Pie: Girl’s best friend.

Pie: Girl’s best friend.

So, today is Monday, and I’m posting yesterday’s post. πŸ™‚ PIE!

The second pie for the month of January is: Caramel Apple-Pecan Pie!

Here’s the recipe:

Caramel Apple-Pecan Pie (from Ken Haedrich’s book, Pie)

1 recipe Basic Flaky Pie Pastry, Single Crust (see below), modified as instructed in step 1 and refrigerated

10 caramels, each cut into four pieces (the little candy size)

Filling:

7 cups peeled, cored, and sliced Golden Delicious apples

1/2 cup firmly packed light brown sugar

1 tablespoon fresh lemon juice

2 tablespoons granulated sugar

1 tablespoon cornstarch

1/2 teaspoon ground cinnamon

1 teaspoon vanilla extract

Pecan Crumb Topping:

3/4 cup all-purpose flour

3/4 cup pecan halves

1/2 cup granulated sugar

1/4 teaspoon salt

6 tablespoons cold unsalted butter (3/4 of a stick), cut into 1/4-inch pieces

Caramel & Garnish:

3 tablespoons unsalted butter, cut into pieces

1 tablespoon water

30 caramels

Large handful of pecan halves

1/2 cup chopped pecans

1. Prepare the pastry according to the recipe (keep looking below, it’ll be there eventually, lol), using a total of 3 tablespoons of sugar. Refrigerate until firm enough to roll, about 1 hour.

2. On a sheet of lightly floured wax paper (I rough it when I roll my pie crusts – good old kitchen table & flour), roll the pastry into a 13-inch circle with a floured rolling pin. Invert the pastry over a 9-1/2 inch deep-dish pie pan, center, and peel off the paper. Tuck the pastry into the pan, without stretching it, and sculpt the edge into an upstanding ridge. Scatter the caramel pieces in the pie shell and place in the freezer while you make the filling. Preheat the oven to 400 degrees F.

3. Combine the apples, brown sugar, and lemon juice in a large bowl. Mix well, then set aside for 5-10 minutes to juice. Mix the granulated sugar and cornstarch together in a small bowl. Stir the mixture into the fruit along with the cinnamon and vanilla. Scrap the filling into the chilled pie shell, smoothing the fruit with your hands. Put the pie on the center oven rack and bake for 30 minutes.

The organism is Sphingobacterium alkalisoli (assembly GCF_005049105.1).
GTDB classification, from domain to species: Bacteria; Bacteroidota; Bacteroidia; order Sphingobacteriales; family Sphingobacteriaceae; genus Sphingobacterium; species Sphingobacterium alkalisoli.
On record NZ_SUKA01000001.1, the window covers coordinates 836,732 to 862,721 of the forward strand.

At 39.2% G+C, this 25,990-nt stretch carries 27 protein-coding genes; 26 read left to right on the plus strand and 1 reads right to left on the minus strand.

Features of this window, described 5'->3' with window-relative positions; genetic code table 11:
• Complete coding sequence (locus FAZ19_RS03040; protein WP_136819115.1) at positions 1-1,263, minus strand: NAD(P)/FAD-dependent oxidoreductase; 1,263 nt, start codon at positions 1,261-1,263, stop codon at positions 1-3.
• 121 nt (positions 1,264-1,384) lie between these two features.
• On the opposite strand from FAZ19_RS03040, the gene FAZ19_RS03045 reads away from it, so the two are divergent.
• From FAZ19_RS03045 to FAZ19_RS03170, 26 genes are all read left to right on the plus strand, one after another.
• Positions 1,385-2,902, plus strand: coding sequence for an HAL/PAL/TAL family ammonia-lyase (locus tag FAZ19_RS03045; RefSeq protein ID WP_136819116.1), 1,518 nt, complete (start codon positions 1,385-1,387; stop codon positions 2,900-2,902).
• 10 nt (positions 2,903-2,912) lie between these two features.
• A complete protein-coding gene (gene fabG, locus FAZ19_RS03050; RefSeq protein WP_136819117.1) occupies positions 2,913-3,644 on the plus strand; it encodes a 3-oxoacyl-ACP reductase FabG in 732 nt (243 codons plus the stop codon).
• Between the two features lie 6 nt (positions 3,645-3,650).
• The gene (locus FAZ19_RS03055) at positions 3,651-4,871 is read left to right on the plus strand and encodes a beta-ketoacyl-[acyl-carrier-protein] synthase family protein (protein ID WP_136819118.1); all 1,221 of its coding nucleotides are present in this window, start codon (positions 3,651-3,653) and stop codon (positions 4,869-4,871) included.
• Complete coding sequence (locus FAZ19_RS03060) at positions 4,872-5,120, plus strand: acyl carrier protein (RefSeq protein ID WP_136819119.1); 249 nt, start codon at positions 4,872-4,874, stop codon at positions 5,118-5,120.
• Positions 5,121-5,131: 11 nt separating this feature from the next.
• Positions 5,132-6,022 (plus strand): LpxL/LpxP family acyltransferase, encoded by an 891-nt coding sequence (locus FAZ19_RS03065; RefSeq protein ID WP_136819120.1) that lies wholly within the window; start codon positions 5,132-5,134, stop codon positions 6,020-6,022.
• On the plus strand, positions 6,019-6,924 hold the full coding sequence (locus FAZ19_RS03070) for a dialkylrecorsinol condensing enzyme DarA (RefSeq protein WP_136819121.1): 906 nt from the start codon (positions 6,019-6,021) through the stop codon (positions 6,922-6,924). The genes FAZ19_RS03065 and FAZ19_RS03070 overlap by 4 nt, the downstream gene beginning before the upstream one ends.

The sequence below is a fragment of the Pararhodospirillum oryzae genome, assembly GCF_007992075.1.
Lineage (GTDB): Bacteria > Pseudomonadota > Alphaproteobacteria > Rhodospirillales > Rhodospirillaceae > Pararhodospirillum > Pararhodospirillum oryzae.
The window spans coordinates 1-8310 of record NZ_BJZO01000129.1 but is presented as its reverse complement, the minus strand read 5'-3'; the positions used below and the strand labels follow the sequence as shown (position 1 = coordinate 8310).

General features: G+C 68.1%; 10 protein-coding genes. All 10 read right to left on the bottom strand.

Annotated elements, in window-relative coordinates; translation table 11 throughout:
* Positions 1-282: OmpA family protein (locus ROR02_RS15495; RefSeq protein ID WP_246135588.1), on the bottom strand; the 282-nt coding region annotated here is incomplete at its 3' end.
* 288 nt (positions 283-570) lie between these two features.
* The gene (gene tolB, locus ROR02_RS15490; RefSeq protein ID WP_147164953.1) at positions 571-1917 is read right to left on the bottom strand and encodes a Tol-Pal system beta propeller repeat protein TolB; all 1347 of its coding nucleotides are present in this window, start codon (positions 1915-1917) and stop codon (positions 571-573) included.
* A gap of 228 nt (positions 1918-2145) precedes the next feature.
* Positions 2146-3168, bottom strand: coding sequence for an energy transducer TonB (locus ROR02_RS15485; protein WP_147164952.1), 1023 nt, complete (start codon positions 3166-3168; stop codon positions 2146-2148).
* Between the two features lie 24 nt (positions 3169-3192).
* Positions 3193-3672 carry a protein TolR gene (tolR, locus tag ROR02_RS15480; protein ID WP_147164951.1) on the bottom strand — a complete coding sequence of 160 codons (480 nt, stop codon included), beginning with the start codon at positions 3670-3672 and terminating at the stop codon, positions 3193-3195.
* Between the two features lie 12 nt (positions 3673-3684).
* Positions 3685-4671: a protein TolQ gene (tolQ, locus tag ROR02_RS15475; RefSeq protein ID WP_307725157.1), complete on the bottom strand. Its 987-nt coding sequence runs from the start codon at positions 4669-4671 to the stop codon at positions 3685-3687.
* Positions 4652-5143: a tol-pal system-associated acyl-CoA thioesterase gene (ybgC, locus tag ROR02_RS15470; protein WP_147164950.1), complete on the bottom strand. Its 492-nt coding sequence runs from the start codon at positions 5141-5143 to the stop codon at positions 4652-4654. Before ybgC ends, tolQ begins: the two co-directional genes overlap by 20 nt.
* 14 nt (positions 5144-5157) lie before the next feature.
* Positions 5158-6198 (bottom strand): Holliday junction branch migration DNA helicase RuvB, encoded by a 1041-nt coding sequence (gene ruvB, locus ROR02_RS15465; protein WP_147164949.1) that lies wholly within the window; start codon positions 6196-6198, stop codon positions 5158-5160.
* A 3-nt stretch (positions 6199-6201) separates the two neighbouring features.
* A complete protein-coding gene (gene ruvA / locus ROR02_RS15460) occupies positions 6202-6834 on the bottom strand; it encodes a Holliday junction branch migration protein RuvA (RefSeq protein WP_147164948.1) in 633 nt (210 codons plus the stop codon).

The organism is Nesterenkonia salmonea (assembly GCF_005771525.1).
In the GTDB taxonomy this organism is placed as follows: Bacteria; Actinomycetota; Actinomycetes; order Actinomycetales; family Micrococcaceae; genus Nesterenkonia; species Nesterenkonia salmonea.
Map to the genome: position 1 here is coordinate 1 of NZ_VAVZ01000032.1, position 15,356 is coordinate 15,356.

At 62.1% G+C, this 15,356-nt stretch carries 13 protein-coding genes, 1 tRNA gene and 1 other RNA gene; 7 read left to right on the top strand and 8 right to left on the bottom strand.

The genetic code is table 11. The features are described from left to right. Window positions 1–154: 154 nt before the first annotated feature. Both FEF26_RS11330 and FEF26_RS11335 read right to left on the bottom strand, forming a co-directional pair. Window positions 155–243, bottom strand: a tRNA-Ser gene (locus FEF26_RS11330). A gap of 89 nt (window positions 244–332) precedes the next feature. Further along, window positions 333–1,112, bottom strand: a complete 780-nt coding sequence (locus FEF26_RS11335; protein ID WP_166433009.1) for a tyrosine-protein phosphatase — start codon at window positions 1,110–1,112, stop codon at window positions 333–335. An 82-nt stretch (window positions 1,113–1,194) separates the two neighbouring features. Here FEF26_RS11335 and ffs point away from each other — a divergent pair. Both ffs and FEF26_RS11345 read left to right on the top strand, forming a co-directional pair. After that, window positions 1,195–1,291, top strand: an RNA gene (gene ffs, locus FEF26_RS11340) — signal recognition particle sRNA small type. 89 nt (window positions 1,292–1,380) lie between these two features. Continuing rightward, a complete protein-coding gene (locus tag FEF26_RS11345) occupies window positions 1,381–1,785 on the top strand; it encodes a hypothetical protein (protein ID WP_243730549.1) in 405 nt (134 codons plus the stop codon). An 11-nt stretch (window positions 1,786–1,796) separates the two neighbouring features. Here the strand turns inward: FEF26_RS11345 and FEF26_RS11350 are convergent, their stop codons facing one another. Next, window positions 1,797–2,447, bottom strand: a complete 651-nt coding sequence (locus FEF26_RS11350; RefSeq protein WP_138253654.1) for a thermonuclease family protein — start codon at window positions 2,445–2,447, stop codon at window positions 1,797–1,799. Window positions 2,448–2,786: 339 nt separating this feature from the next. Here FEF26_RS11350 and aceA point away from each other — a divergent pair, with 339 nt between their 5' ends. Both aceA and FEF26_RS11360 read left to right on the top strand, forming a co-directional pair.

4. Meanwhile, make the crumb topping. Combine the flour, pecan halves, granulated sugar, and salt in a food processor. Pulse several times, chopping the nuts coarsely. Scatter the butter over the dry mixture and pulse the machine again until the mixture resembles fine crumbs. Transfer the crumbs to a medium-size bowl and rub the mixture between your fingers to make damp, gravelly crumbs. Refrigerate until ready to use.

5. Remove the pie from the oven and reduce the temperature to 375 degrees F. Carefully dump the crumbs in the center of the pie, spreading them evenly over the surface with your hands. Tap them down lightly. Return the pie to the oven, placing it so the part that faced the back of the oven now faces forward. Just in case, slide a large aluminum foil-lined baking sheet onto the rack below to catch any drips. (I read this too quickly and just placed a sheet underneath mine. Flat foil doesn’t catch much – it pooled, and THEN poured into my oven. Delightful!) Bake until the juices bubble thickly around the edge, 30 to 40 minutes. If necessary, cover th epie with loosely tented alumninum foil for the last 15 minutes to keep the top from getting to dark. (I didn’t need to do that last step, though my oven runs about 25 degrees too cool, just check it as you go.)